crystallize and the tree gets frosted. After the cloud passes, Mashkinonje
is a beautiful winter wonderland with a bright blue sky. You have to be
here in the winter to experience Mashkinonje dressed in its frosty
In the cold month of January, there were many sundogs. Next winter I will
try to get photos and tell you about this phenomenon. Watch for the
partial rainbows around the sun.
There has been a lot of action along the Peatland Trail this winter. This
is the first trail we plan to create and a lot of thought and planning has
gone into it. On completion, the first portion will be
wheelchair-accessible with less than a 12% slope at any point. Ontario
Parks planners, architects and surveyors along with our superintendent,
Chuck Miller and his wife, Karen, worked the area, after Harley Lang and
Dr. Peter Beckett marked it, to find the best route for this trail. The
trail now has a rainbow of markers to follow across a wetland and to three
lookout points over a beaver pond and the Peatlands. It will be easy to
follow this year until the spring melt when the crossings get a little
Several of us were lucky enough to spot a Black-backed Woodpecker in a
dead tree along one of the wetlands. You hear the tap-tap and watch and
wait. Before too long, she comes into view. This woodpecker was all black
on the back and had no yellow on the back of its head. The Black-backed
Woodpeckers are not common. They like to inhabit burnt-out areas. These
days, forest fires are extinguished quickly, reducing the Black-backed
Woodpecker's favourite habitat. This is the second time Black-backed
Woodpeckers have been observed in the park; the other time was in the
winter on the Martin Pond Trail. Once the trails are constructed, it will
be easier to travel to these areas and learn more about the avian
inhabitants of Mashkinonje.
Mashkinonje-North Monetville Christmas Bird Count
The Friends held our second Christmas Bird Count (CBC) on January 3rd. We
had more time to get organized this year. In December, Dick Tafel,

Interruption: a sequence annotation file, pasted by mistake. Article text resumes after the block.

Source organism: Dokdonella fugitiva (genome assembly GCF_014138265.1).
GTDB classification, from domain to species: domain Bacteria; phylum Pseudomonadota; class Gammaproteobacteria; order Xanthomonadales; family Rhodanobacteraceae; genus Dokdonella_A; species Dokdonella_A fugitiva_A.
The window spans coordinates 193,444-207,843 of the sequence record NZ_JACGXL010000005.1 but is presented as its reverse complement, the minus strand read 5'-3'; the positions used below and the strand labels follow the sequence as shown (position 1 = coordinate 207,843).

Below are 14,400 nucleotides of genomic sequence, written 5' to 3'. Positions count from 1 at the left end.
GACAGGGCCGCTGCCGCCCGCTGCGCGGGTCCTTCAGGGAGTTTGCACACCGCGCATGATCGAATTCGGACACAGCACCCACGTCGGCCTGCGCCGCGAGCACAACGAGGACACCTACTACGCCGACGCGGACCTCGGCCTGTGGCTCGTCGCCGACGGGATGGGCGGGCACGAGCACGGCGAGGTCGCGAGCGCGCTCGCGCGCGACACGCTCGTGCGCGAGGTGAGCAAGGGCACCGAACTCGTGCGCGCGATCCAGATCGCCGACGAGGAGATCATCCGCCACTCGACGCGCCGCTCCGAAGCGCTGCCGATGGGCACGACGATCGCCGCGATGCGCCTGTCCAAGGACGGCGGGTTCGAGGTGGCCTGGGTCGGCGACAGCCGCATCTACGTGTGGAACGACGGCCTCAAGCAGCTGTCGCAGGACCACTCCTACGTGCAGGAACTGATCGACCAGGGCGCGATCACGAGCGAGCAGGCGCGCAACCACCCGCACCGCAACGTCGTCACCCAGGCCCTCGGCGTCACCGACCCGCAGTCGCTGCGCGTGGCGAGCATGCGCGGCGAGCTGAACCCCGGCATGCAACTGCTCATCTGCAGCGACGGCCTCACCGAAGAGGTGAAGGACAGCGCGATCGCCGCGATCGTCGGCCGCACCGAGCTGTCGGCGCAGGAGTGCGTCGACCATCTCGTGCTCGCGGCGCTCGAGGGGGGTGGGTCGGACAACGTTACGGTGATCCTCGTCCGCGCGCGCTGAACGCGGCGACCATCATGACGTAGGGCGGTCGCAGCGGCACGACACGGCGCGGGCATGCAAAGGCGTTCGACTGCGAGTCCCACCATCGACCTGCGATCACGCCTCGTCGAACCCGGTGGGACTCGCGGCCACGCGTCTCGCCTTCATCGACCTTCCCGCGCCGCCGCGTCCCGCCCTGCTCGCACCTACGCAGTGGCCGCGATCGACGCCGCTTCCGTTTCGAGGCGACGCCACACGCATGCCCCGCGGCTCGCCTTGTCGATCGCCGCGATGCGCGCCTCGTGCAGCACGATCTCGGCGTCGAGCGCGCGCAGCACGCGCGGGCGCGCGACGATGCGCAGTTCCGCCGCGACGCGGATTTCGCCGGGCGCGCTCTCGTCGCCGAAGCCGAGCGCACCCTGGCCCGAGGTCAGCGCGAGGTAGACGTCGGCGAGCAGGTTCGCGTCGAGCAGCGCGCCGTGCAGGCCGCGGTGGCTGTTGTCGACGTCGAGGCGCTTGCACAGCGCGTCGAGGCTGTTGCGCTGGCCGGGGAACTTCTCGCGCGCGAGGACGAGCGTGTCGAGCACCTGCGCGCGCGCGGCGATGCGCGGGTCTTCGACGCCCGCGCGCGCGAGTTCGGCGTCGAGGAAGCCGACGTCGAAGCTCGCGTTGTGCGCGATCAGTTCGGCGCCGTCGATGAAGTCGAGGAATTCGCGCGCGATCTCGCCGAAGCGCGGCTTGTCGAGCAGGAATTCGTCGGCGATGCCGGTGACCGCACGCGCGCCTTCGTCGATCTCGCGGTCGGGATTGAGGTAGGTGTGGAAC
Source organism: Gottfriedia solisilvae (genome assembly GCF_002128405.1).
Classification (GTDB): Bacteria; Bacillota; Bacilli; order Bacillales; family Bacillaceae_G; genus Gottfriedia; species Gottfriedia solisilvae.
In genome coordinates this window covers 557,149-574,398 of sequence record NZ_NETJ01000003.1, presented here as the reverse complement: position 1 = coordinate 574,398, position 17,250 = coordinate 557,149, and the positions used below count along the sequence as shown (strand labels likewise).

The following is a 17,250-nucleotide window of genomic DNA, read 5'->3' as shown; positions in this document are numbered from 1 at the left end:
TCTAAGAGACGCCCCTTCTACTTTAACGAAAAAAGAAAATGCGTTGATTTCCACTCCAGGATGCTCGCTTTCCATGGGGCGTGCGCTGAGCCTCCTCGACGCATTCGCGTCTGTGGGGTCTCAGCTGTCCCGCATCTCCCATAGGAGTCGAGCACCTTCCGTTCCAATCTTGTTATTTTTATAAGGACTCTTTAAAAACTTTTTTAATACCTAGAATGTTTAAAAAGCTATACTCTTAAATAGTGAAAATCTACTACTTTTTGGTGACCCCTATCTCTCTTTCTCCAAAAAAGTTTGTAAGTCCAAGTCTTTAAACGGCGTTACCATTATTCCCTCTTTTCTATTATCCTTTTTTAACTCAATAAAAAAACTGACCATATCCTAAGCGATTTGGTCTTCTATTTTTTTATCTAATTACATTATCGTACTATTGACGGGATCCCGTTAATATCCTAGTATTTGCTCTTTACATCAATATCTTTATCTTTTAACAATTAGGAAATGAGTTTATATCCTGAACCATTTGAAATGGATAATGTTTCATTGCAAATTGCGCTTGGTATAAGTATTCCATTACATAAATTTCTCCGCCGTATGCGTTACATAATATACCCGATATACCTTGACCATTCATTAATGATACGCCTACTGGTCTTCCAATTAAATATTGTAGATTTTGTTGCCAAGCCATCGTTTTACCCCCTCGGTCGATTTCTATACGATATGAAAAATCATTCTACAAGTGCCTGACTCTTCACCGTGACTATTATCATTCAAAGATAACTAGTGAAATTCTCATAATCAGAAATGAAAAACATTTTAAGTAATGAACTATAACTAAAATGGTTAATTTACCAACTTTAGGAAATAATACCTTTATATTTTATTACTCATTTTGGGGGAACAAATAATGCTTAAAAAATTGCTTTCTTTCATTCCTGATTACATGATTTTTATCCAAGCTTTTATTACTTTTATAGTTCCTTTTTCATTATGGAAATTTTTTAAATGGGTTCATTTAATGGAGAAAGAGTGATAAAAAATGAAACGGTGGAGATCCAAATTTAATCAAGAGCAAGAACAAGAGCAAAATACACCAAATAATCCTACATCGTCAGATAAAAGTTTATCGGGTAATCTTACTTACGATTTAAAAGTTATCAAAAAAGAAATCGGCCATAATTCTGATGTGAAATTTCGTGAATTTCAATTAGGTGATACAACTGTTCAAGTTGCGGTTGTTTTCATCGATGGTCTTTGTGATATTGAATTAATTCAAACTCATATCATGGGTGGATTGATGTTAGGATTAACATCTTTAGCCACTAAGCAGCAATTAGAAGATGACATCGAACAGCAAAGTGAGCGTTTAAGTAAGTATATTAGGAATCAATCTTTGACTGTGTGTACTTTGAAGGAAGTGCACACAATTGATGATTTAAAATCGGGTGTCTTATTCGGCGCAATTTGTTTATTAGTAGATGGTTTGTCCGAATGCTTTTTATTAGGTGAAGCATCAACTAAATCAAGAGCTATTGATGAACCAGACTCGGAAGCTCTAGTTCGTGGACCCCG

President of the Nipissing Naturalists, and Cal Osborne gave a "Birds of
Winter" seminar in the Monetville Community Centre. They wanted to help
people learn what winter birds to watch for and encourage the fun hobby of
The CBC is centered in the Mashkinonje area and has a 15-mile diameter,
taking in North Monetville, Lavigne, and parts of St. Charles. So we
divided the region for feeder watchers and set up co-ordinators to
accumulate the regions' data. We would like to thank Carmelle Girouard -
Lavigne North, Lorraine Courchesne - Lavigne South and Ev Eisenhour for
North Monetville. They have already volunteered to help us next year.
Chris Bell from the Sudbury Ornithological Society celebrated his 100th
CBC at Mashkinonje. Chris participates in 5 or so CBC's each year. So we
had a party for him. I created a Ruffed- Grouse-in-a-pine-tree cake and
the Friends gave him a Mashkinonje hat for his dedication to ornithology.
I didn't know how the cake would turn out, but everyone was able to
identify the bird and it disappeared by the end of the evening.
This year we had 38 feeder watchers and 15 field observers who identified
27 species and 2,512 individuals. The results have been posted to the
Friends website: www.nipissing.com\mashkinonje
What I have found with bird watching is, people enjoy watching birds and
sharing their sightings. It is a great way to join people. After the CBC,
there were many requests to hold a summertime bird count. We will contact
you over the next few months when the Friends organize a summer bird
count. To further knowledge of bird watchers, the Friends will start
selling some of the better bird guides. A pair of binoculars is also an